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INSTALLATION NOTE The figures show the gauge mounted to the clutch (left-hand) lever clamp. The gauge can be mounted on either the clutch or brake lever side, using the upper or lower clamp mounting screw per customer preference. 5 3 1 2 4 is01874 1. Gauge 2. Bracket (bent backward) 3. Socket head set screw from this kit 4. Original equipment screw 5. Original equipment washer (front of bracket) Figure 1. Gauge Bracket Mounted to Upper Screw (Left-Hand Shown) 1. See Figure 1 and Figure 2. Using a T27 TORX drive head, remove the desired screw (upper or lower) with flat washer securing the handlebar clamp to the hand lever bracket. NOTE When mounting the gauge bracket to the lower clamp mounting screw, install the original flat washer behind the bracket. 2. Install the handlebar clamp screw with flat washer through the larger hole in the gauge bracket, and tighten to 60-80 in-lbs (6,8-9,0 Nm). 3. Rotate the gauge to the desired angle, then tighten the gauge attaching screw securely. SETTING THE TIME ON THE CLOCK NOTE The clock is shipped with the stem pulled out, which stops clock operation. If the stem has been pushed in, pull out the stem carefully, and turn it until the hands indicate the correct time. Carefully push the stem back in to start the clock. REPLACING THE CLOCK BATTERY The clock battery (Type SR626SW) is a common type, available wherever watch batteries are sold. It is recommended that the battery be replaced at a watch repair facility, as the screw back cover requires a special tool for removal and replacement. The clock is waterproof, and requires special attention when re-assembled.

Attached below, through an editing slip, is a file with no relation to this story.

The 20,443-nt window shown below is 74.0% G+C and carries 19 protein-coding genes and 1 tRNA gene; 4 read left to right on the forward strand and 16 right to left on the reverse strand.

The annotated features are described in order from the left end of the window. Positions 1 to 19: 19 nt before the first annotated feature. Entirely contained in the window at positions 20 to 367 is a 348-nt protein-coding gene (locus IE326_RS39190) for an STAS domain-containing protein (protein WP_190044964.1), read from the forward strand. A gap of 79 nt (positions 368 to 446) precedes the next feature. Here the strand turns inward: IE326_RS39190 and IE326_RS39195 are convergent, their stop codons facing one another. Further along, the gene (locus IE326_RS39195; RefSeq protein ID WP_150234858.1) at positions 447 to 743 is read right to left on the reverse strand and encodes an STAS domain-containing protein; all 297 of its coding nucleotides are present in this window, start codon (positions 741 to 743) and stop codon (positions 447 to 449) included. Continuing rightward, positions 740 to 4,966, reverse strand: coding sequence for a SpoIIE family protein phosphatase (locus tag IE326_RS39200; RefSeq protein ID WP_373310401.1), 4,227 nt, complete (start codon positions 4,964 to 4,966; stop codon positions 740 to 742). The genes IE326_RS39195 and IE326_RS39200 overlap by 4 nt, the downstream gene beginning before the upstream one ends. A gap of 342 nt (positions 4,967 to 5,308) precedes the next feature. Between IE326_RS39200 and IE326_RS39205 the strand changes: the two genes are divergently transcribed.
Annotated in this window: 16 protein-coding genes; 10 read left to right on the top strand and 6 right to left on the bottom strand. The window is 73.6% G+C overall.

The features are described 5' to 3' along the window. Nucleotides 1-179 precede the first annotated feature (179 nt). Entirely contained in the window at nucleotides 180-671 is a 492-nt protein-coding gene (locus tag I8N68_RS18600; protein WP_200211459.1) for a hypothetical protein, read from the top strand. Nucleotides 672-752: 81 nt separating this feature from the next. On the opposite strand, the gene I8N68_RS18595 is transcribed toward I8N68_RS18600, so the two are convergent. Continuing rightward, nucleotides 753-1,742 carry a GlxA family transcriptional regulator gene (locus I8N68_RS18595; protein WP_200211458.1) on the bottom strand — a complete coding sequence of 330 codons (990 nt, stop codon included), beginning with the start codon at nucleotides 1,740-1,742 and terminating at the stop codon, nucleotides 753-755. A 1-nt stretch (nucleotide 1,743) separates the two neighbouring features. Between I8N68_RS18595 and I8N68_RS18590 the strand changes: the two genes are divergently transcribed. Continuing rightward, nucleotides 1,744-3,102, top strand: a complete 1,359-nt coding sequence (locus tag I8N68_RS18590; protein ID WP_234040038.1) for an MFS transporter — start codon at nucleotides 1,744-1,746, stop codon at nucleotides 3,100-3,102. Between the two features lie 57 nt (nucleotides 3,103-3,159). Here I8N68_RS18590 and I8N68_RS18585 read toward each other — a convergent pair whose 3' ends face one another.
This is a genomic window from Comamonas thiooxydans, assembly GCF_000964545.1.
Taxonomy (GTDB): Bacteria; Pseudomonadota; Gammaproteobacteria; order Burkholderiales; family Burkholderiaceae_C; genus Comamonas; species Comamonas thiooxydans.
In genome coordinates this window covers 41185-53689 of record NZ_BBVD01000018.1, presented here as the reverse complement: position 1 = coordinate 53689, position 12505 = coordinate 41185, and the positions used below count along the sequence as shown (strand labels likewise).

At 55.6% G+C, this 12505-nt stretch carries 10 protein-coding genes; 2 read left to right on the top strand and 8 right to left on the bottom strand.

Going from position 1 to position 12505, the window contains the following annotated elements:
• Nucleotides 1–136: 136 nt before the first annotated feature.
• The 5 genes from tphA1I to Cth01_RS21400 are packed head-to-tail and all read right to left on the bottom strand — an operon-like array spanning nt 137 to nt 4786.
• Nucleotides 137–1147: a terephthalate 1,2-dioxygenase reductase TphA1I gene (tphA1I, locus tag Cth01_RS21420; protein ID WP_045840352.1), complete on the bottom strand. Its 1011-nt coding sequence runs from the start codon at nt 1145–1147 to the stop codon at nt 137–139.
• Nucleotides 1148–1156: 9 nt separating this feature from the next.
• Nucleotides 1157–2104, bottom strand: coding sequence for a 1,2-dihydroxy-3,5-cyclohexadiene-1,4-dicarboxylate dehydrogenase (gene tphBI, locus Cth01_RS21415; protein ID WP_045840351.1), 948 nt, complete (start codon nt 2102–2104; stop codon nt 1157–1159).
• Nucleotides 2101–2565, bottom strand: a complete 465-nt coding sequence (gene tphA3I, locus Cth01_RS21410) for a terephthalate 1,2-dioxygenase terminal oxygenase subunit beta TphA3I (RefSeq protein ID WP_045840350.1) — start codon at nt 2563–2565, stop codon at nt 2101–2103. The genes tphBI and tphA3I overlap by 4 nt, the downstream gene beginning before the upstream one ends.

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Suspension Basics for BMW Motorcycles